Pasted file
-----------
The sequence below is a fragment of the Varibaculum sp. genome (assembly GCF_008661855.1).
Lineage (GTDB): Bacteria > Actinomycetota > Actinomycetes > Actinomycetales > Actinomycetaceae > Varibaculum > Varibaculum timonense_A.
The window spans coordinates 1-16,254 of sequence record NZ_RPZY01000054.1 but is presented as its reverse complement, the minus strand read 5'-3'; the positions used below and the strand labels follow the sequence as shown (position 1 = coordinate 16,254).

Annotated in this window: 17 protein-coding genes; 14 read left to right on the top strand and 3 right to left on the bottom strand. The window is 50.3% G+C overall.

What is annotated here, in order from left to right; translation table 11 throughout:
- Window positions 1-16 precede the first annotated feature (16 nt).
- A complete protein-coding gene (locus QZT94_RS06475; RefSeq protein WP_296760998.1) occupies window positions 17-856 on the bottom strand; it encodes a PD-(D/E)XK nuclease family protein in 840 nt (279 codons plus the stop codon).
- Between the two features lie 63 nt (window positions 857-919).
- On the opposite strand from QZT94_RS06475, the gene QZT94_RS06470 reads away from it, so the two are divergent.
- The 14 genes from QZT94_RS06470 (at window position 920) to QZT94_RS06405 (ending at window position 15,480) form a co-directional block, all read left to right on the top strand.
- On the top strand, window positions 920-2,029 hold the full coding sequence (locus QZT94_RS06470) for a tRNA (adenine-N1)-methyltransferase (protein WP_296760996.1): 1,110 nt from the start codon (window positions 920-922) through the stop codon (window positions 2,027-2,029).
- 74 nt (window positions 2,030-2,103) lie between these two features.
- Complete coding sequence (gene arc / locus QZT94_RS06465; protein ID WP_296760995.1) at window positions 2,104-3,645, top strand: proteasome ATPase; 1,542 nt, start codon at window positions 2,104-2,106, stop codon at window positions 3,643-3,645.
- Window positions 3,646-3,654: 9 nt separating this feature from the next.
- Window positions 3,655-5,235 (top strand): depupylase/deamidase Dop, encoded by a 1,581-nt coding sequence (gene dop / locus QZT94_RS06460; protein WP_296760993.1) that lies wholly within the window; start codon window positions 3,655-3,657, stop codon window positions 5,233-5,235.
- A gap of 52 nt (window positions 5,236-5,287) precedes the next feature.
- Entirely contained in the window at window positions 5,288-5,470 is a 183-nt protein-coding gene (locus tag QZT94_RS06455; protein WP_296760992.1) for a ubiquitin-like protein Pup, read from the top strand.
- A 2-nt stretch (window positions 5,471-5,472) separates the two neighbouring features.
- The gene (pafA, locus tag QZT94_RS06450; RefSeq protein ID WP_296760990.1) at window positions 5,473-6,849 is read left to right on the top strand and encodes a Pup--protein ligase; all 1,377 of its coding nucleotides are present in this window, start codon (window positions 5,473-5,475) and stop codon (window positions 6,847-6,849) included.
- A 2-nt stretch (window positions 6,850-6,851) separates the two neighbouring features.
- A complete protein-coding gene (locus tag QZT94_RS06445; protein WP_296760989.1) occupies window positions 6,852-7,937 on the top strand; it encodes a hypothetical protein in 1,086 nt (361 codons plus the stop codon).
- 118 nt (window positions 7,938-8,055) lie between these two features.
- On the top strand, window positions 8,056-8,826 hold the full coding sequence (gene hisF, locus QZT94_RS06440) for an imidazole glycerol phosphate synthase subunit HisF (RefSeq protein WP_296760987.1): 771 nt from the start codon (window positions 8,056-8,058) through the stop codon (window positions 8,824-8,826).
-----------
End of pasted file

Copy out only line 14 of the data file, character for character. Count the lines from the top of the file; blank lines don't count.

- Window positions 3,646-3,654: 9 nt separating this feature from the next.